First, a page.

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Published: 12 May 2015

Last week I attended a Twitter Ads Webinar all about Twitter Remarketing. If you have used remarketing on other platforms, like Facebook, then you’ll probably get how to use remarketing on Twitter as it is fairly similar. However, it was good to further my knowledge and see what else you can actually use twitter remarketing for.

The webinar was led by Brian Lavery (@lav - Twitter) and included an overview of remarketing, how to put it into practice, best practices and remarketing strategies that work best on Twitter. 

First was the overview of remarketing – pretty self-explanatory if you already know about remarketing or if you’ve used Twitter Ads before. Brian explained about the several audiences you can use to target for Twitter Ads (these aren’t remarketing) and then showed us the audience used for remarketing which is called ‘Tailored Audiences’.

There are 5 ways to build your tailored audience, these are:

-        Website visitors

-        Email lists (so uploading your own email database)

-        App Audience

-        Twitter ID’s (different @users)

-        Phone numbers.

Further to this you are also able to create lookalike versions of your audience, something that admittedly I didn’t realise Twitter did! They can expand the reach by 10x, pretty huge!

From here Brian goes on to explain how we actually go about setting up audiences and where to find them. First go to ‘Tools’ in the top navigation bar, which will give you a drop down menu with several options. From here you go to ‘Audience Manager’. This is where you can view your audiences on this account. On some of the audiences Brian had set up in their demo it had ‘Audience Too Small’ next to them – he then stated that an audience must have a matched success rate of 500 Twitter users in order to be large enough to use for a campaign.

When setting up an audience you can choose from 3 different options:

-        Upload your own list, perhaps you have a large email database? You can upload this.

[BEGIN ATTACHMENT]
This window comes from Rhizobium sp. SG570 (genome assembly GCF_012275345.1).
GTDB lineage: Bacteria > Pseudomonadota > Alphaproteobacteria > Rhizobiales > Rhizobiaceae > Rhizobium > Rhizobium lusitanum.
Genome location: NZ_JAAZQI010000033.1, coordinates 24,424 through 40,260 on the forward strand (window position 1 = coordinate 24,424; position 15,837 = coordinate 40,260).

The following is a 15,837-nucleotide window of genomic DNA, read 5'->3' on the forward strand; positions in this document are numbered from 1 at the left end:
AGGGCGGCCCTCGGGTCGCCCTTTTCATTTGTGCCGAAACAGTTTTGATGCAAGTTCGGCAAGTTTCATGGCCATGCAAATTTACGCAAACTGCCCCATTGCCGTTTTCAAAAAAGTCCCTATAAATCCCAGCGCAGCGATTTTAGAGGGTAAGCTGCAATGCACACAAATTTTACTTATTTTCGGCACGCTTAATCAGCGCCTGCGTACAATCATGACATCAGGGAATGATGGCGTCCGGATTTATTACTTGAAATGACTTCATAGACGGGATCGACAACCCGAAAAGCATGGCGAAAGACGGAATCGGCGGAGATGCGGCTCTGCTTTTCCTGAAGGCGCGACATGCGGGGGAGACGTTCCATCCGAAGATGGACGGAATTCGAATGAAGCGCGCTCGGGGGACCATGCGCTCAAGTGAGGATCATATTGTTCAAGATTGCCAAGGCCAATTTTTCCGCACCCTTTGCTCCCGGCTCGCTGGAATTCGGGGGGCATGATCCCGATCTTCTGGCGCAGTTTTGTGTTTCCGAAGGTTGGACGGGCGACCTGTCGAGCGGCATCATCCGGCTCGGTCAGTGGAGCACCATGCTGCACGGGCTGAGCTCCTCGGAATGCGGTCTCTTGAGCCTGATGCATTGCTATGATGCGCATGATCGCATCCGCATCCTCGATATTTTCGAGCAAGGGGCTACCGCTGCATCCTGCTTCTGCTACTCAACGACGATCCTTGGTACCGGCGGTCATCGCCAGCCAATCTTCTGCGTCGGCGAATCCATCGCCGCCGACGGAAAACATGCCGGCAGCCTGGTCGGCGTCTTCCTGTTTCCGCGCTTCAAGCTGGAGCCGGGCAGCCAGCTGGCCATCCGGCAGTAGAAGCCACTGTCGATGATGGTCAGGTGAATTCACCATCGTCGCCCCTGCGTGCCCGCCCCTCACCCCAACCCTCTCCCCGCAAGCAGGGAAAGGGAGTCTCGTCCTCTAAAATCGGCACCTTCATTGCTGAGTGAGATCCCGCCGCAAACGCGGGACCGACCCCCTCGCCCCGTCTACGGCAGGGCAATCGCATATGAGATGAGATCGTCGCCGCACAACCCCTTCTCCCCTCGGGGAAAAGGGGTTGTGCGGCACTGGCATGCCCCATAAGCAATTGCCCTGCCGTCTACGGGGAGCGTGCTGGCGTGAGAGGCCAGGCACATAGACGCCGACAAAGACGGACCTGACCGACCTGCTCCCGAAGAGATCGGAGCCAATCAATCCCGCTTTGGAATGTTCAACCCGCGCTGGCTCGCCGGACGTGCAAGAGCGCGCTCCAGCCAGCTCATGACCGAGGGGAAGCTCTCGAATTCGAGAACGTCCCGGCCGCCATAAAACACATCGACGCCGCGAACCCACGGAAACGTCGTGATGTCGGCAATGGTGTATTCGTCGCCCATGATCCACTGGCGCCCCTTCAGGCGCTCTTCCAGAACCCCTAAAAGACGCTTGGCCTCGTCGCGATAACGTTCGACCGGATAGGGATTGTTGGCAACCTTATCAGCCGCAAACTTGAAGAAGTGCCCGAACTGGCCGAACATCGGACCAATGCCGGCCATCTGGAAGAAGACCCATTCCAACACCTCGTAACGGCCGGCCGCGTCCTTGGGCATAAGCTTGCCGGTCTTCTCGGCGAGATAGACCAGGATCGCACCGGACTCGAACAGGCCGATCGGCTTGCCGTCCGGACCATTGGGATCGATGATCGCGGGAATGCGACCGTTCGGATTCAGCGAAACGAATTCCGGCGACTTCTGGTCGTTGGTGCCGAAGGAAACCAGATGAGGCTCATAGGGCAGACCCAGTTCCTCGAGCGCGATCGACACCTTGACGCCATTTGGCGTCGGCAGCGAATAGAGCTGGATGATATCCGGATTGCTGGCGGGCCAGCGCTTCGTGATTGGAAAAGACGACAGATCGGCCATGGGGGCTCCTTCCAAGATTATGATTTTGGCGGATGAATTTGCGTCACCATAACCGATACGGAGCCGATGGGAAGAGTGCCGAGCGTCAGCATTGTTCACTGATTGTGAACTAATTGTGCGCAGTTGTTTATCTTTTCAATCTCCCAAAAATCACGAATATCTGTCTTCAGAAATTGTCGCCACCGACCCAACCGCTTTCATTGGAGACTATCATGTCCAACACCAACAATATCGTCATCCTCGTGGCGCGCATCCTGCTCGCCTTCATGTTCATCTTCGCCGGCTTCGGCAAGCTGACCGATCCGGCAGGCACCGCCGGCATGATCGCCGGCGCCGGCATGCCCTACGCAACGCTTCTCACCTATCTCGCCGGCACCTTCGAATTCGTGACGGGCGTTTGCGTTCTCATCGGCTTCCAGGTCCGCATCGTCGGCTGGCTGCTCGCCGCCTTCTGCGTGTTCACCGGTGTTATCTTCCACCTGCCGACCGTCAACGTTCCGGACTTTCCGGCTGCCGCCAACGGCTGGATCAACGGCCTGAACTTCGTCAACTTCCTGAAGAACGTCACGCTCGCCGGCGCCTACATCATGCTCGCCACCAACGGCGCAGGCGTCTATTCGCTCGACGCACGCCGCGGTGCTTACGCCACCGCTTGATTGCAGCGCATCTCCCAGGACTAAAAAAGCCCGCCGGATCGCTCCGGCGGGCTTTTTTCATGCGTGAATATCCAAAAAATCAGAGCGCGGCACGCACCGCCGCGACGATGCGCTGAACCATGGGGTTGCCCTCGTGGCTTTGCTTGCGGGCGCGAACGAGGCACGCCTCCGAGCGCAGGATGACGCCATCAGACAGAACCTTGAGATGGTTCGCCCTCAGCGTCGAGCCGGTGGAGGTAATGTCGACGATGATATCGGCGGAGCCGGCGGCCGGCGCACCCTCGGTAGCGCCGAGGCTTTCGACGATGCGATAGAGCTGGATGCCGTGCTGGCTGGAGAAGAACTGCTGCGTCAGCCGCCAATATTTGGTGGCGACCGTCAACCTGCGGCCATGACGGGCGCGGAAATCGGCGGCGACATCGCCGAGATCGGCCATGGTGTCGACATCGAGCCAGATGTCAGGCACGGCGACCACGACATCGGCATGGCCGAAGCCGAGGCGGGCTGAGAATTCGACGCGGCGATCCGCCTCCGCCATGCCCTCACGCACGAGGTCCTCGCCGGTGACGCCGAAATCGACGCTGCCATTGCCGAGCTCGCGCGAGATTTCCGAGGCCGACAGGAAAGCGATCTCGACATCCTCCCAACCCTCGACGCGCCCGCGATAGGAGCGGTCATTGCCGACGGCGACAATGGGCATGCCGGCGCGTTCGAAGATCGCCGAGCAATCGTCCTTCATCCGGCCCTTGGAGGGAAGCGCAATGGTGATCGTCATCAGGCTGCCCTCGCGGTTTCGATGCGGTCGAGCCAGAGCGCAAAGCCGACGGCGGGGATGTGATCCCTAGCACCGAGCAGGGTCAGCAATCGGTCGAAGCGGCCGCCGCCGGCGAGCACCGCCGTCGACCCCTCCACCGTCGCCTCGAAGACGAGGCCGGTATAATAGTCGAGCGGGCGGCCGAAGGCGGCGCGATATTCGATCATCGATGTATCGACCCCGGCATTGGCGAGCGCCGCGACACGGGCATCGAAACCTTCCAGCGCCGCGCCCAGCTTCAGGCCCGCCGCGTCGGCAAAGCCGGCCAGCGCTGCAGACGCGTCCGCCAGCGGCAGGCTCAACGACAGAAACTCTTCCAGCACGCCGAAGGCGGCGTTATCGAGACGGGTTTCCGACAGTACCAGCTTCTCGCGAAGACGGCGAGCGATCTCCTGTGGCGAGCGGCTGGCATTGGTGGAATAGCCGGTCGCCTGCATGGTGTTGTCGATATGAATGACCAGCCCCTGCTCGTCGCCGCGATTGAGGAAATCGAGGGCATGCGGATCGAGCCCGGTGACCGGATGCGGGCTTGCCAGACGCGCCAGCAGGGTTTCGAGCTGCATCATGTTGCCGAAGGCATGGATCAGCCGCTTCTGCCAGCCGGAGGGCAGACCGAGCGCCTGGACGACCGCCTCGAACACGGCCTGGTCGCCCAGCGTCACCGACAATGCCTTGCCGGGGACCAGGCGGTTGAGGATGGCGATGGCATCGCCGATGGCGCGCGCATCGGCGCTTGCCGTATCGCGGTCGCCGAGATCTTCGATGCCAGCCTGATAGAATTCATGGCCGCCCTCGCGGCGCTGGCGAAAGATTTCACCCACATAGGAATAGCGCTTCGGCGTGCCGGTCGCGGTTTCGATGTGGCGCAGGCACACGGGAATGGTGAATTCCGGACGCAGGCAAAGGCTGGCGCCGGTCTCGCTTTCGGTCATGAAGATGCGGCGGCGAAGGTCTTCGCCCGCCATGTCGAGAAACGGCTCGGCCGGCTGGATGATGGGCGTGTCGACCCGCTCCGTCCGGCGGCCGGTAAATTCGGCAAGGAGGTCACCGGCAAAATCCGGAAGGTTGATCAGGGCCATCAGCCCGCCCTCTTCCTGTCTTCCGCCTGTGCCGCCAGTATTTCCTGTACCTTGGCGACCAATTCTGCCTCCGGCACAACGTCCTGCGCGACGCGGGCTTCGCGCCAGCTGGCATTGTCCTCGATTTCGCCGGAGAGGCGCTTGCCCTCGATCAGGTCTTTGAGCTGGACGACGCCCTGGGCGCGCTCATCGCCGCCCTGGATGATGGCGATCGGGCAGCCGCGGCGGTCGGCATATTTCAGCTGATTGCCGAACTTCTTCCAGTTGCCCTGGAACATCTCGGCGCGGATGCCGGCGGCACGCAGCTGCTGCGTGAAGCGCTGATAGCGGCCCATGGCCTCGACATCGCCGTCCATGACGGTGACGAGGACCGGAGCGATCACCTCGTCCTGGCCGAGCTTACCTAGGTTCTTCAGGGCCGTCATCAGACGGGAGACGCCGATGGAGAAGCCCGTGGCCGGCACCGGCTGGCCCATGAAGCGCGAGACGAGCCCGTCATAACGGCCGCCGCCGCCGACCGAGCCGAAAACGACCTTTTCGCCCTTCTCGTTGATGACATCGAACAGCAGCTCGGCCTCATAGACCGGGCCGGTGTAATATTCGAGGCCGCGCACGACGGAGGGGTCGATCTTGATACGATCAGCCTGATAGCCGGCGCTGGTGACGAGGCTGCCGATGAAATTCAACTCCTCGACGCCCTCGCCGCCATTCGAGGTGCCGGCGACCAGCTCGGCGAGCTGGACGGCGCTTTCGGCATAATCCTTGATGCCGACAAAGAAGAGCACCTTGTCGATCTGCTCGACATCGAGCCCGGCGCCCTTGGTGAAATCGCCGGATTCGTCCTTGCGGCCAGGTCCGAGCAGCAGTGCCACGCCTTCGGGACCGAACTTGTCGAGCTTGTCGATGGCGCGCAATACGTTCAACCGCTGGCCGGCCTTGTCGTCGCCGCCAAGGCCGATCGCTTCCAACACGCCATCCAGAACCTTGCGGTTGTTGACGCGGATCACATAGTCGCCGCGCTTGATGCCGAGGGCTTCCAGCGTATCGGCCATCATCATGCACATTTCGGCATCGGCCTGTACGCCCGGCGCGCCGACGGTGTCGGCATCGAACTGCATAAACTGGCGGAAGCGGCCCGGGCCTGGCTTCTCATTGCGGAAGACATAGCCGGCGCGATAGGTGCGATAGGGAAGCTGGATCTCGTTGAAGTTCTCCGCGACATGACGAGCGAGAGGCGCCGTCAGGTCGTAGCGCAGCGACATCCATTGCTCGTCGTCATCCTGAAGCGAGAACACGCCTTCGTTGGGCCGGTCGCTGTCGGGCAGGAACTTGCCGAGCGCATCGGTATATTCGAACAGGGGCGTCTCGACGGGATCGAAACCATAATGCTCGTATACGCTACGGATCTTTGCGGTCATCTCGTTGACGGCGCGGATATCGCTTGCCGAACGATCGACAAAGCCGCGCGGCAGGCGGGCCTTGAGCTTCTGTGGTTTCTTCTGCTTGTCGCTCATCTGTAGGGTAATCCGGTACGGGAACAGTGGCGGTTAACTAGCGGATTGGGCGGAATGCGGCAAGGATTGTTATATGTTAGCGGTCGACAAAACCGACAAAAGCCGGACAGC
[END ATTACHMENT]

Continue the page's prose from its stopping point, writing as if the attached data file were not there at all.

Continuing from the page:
-        Make a tag to collect website visitors.

-        Or collect your mobile app users.

Once you have set up your audiences it can take anything from a few hours up to a day depending on how large your list is.

Looking more into each audience options, if you’re going to set up a new website tag, you can set up a tag for different options including:

-        Site visit

-        Purchase

-        Download

-        Sign up

-        Or Custom.

Select your option, name it and ensure ‘create a tailored audience’ is ticked. You will then be

generated a code, and need to place just before the closing </body> tag on your website.

The other two options are pretty self-explanatory, upload your own list – you basically just upload an email database or phone number database you have collected, then Twitter will figure out which of those people whose email addresses you’ve uploaded has a Twitter account.  And then mobile app users, people who have used your mobile app.

Brian then went on to discuss best practices for remarketing on Twitter. Firstly, he explained the journey visitors take to creating a conversion and that best practice would be to implement multiple website tags. One idea Brian spoke about was creating several audiences: Audience 1 of people who visited the homepage, this way you can target these people with a general brand reminder to try and bring them back or hit them with an offer. Audience 2 of people who visited a product page – with this audience you could target them with product level remarketing. Audience 3 of people who visited the checkout page, so you can remarket to them to try and push for a conversion, and audience 4 of people who visited the thank you page, so you can try and get them back, make them a loyal customer.

Another best practice Brian spoke about was using remarketing to promote a limited time offer to incentivise cart abandoners, so to do this you could include people who made it to the checkout page but exclude people who actually checked out. Therefore using an offer to entice the people who didn’t complete their checkout back.

This then leads you on to so many different campaign ideas, including running a campaign to users that visited your homepage or a product page but exclude people who went to the shopping cart and checkout page – this way you can grab all those people who haven’t converted yet, and fingers crossed, turn them into a conversion.

A few key takeaways Brian then mentioned were to implement the website tags now, even if you’re not going to be using it yet or any time soon. Setting it up now allows time for your audiences to build up to a sufficient volume, so that when you do come to use it, it will all be ready and set up and you won’t have to wait for the audience to build up.

Overall, something to take away from this is that remarketing is great because you can tailor your messages to different audiences, so if you haven’t yet looked into it then I would definitely recommend doing so!


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